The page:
Green Arrow 38: Discussion

by Spencer Irwin and Michael DeLaney 

This article contains SPOILERS. If you haven’t read the issue yet, proceed at your own risk!

Spencer: In the Justice League Unlimited animated series, Green Arrow isn’t recruited to the League for his skills with a bow and arrow, but for his conscience and candor. Indeed, in all the character’s best portrayals Green Arrow’s greatest strength isn’t his trick arrows, but his unflinching honesty, his willingness to stand up to (and get in the face of) absolutely anybody, and his “man on the ground” perspective. These qualities are at the forefront of Green Arrow 38, an issue where (outside of one largely symbolic image) Oliver Queen doesn’t fire a single arrow, instead saving the day simply by standing up for what he believes in. Continue reading


“People” are the Detail that Matters Most in Green Arrow 28

by Spencer Irwin

This article contains SPOILERS. If you haven’t read the issue yet, proceed at your own risk!

At one point in Green Arrow 28 Lex Luthor compares himself to Sherlock Holmes, priding himself in his ability to be 12 steps ahead of everyone else, and proving it by (rather accurately) analyzing Arrow’s current situation based off of a few small clues in a most Cumberbatchian fashion. Yet for all his genius and detective prowess, there’s one small detail Luthor is rather blind to: people, especially the people who have helped make his company great. Continue reading

New Suicide Squad 20

suicide squad 20

Today, Michael and Ryan D. are discussing New Suicide Squad 20, originally released May 4th, 2016.

Michael: One of the big draws to New Suicide Squad 20 was the writer Tim Seeley and artist Juan E. Ferreyra – the team who worked on the short-lived, but inspired Gotham By Midnight. While that series was firmly steeped in questions of faith and spirituality from the get-go, it’s interesting that Seeley and Ferreyra seem to be tackling those very same themes in a comic about (mostly) unrepentant killers. Nevertheless, New Suicide Squad 20 gives us a standard shoot ‘em up story framed by the beliefs and personal philosophies of its characters. Continue reading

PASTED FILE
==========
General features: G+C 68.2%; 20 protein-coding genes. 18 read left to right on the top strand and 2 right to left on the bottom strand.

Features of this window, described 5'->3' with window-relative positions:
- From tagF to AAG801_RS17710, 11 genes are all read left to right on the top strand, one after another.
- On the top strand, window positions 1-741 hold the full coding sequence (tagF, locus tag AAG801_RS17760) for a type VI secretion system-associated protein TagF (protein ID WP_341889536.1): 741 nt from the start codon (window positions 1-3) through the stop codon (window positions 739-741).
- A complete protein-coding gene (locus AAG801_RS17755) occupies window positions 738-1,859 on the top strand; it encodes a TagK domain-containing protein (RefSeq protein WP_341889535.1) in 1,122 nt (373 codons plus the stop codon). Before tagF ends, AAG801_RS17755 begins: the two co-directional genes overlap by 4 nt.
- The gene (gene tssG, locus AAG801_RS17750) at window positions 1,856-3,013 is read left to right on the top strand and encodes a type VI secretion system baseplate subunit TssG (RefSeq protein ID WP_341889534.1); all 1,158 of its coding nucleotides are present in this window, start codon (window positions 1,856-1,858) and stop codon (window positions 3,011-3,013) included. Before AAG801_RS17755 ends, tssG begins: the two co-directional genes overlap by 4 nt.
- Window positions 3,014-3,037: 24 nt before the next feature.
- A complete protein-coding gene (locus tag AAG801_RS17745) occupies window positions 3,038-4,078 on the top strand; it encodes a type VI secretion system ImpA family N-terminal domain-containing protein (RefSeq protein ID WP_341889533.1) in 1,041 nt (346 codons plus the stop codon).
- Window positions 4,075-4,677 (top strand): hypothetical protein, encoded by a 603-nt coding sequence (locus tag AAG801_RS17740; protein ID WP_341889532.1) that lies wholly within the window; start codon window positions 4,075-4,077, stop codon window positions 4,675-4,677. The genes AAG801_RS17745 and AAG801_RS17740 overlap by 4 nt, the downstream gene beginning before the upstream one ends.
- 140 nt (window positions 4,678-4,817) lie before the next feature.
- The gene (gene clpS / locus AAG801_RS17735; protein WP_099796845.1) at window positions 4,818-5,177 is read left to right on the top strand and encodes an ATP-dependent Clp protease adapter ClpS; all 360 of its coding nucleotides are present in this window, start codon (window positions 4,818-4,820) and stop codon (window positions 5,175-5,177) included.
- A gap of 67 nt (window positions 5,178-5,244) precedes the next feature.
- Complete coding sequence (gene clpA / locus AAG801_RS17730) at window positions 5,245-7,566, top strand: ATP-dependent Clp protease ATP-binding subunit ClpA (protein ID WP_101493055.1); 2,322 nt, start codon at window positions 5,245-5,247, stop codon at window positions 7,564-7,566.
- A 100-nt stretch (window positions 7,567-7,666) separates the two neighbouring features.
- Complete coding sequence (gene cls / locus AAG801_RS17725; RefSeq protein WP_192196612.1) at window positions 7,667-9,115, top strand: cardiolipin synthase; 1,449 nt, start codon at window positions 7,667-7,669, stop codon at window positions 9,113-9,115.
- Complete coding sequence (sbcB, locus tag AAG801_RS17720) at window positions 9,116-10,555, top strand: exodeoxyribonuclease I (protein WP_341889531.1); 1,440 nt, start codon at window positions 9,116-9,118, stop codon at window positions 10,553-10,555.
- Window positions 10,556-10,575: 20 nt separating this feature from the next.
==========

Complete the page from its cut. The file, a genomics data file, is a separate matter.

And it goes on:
Gotham By Midnight 12

gotham by midnight 12

Today, Michael and Patrick are discussing Gotham By Midnight 12 , originally released December 16th, 2015.

Michael: The finale: the final act of a story, the climax and conclusion, the final word that creators have with a set of characters that they have been working with. There are countless variations on the classic finale recipe (a different kind of examination for another day), but Gotham By Midnight 12 is a very specific finale: the publisher-induced cancellation finale. Ray Fawkes and Juan E. Ferreyra are saddled with the task of punctuating the tale of Gotham City’s resident ghost chasers. Continue reading

Gotham by Midnight 10

gotham by midnight 10

Today, Patrick and Taylor are discussing Gotham by Midnight 10, originally released October 28th, 2015.

Patrick: Opinions very pretty wildly on whether or not Quentin Tarantino’s contribution to Grindhouse, “Death Proof,” works. It’s a talky flick, even by Tarantino’s standards, and the film’s sharp divide between two discrete halves makes it kind of an endurance test for the audience. By the time the movie reaches the final chase sequence, viewers are either totally bored or totally invested in the characters and the mythology. Those that invested during the first 80 minutes are rewarded with a harrowing vehicular action sequence, which would no doubt be impressive on it’s own, but which means tremendously more for all the groundwork laid before it. Gotham by Midnight 10, continues the talkiness of the interrogation-heavy ninth issue, but ultimately rewards them with — you guessed it — a thrilling car chase. It’s a testament to Juan Ferreya’s impeccable visual storytelling skills that this sequence it’s every bit as explosive and exciting as the most white-knuckle chase scene in the movies.

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Gotham by Midnight 9

gotham by midnight 9

Today, Michael and Taylor are discussing Gotham by Midnight 9, originally released September 23rd, 2015.

Michael: Though Sergeant Rook came knocking on their door back in issue 1, Jim Corrigan and the rest of the Midnight Shift finally have to answer for their mysterious dealings in Gotham by Midnight 9. Rook tears through their station house for any potential evidence against the Midnight Shift while Corrigan and Lisa Drake are poked and prodded by Internal Affairs in their interrogation rooms. Both Corrigan and Drake go a few round with their respective interrogators without breaking a sweat – they are seasoned cops who how to play the game. The cops start leading Corrigan to the conclusion that he is the Spectre and that he knowingly chooses the Spectre’s victims. Needless to say Corrigan becomes agitated and the Spectre takes control, killing the two cops. The kicker is that Spectre tells Corrigan that the interrogators were right – Corrigan DOES pick the victims.

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